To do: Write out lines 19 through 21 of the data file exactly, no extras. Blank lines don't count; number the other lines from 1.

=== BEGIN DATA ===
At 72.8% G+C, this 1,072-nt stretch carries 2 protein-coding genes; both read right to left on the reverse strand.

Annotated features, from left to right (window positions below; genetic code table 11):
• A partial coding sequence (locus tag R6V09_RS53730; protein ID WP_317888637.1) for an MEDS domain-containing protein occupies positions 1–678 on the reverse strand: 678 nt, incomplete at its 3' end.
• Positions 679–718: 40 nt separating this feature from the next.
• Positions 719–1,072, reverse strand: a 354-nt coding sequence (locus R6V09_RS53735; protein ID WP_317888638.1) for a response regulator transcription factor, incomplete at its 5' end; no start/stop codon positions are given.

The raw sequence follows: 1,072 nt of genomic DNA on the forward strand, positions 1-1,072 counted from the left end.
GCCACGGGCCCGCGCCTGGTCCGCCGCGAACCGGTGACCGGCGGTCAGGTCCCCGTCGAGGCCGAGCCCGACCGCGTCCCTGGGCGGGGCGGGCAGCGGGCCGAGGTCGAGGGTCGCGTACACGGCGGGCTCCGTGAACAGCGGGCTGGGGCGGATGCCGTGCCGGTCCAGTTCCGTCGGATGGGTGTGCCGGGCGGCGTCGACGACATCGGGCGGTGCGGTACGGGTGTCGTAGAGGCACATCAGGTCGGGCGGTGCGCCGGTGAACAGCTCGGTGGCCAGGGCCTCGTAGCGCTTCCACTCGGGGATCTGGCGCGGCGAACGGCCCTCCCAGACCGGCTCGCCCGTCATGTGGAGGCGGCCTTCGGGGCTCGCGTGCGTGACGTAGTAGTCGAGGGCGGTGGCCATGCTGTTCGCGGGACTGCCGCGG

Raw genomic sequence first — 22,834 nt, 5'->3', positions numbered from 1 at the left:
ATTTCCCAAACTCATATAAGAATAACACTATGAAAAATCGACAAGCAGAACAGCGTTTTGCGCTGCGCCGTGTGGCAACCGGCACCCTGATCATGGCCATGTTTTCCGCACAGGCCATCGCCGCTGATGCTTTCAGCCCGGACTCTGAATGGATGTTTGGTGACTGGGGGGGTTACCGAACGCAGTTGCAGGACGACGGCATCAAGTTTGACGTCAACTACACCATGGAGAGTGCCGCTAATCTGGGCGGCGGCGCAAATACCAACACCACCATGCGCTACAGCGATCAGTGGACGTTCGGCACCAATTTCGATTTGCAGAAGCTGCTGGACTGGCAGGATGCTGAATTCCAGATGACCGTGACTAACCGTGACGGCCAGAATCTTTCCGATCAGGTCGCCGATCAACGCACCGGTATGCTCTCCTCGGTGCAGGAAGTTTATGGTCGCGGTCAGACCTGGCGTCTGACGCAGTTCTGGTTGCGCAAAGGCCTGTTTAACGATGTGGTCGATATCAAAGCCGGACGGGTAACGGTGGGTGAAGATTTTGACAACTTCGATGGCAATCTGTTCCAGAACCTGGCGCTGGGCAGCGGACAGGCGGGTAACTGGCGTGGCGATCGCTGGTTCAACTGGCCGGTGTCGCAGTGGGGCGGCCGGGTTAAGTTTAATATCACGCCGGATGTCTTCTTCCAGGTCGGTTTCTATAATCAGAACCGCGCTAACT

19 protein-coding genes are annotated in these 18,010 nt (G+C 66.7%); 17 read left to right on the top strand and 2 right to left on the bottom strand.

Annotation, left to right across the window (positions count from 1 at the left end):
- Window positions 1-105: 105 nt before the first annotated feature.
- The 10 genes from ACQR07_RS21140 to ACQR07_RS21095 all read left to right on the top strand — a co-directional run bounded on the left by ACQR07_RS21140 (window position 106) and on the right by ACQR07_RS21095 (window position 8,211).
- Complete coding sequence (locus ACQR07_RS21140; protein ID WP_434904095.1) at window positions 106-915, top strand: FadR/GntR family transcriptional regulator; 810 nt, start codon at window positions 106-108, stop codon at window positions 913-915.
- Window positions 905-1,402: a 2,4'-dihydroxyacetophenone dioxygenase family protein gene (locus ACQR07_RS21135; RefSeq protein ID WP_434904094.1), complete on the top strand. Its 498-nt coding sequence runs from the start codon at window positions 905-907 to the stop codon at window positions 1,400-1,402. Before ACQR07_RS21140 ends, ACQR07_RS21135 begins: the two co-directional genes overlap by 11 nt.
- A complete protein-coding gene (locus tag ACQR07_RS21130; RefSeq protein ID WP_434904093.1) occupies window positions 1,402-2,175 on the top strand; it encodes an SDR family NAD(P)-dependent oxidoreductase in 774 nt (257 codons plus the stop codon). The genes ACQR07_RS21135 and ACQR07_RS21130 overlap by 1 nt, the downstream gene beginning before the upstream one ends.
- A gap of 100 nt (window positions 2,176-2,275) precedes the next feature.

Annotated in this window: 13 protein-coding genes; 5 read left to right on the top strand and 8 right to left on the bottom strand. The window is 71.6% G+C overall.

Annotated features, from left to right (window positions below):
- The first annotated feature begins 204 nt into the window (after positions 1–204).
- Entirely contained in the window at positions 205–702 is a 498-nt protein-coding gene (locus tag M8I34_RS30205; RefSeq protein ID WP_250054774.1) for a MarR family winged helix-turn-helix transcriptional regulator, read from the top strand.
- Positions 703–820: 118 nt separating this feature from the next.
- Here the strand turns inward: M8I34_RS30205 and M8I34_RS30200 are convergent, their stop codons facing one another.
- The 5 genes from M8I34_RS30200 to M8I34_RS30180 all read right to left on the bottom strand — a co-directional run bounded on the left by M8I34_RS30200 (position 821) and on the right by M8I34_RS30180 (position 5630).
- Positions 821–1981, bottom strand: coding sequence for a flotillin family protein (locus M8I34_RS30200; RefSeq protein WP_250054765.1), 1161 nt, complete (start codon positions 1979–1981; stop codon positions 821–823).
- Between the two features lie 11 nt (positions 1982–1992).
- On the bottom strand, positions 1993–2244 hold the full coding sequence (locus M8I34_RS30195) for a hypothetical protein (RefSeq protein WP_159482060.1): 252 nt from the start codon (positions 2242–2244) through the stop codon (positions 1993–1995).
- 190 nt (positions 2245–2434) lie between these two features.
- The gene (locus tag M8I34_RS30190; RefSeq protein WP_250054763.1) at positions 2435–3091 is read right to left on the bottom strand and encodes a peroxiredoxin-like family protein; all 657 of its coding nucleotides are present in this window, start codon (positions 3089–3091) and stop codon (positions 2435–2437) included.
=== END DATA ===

Annotated features, from left to right (window positions below):
- The first annotated feature begins 204 nt into the window (after positions 1–204).
- Entirely contained in the window at positions 205–702 is a 498-nt protein-coding gene (locus tag M8I34_RS30205; RefSeq protein ID WP_250054774.1) for a MarR family winged helix-turn-helix transcriptional regulator, read from the top strand.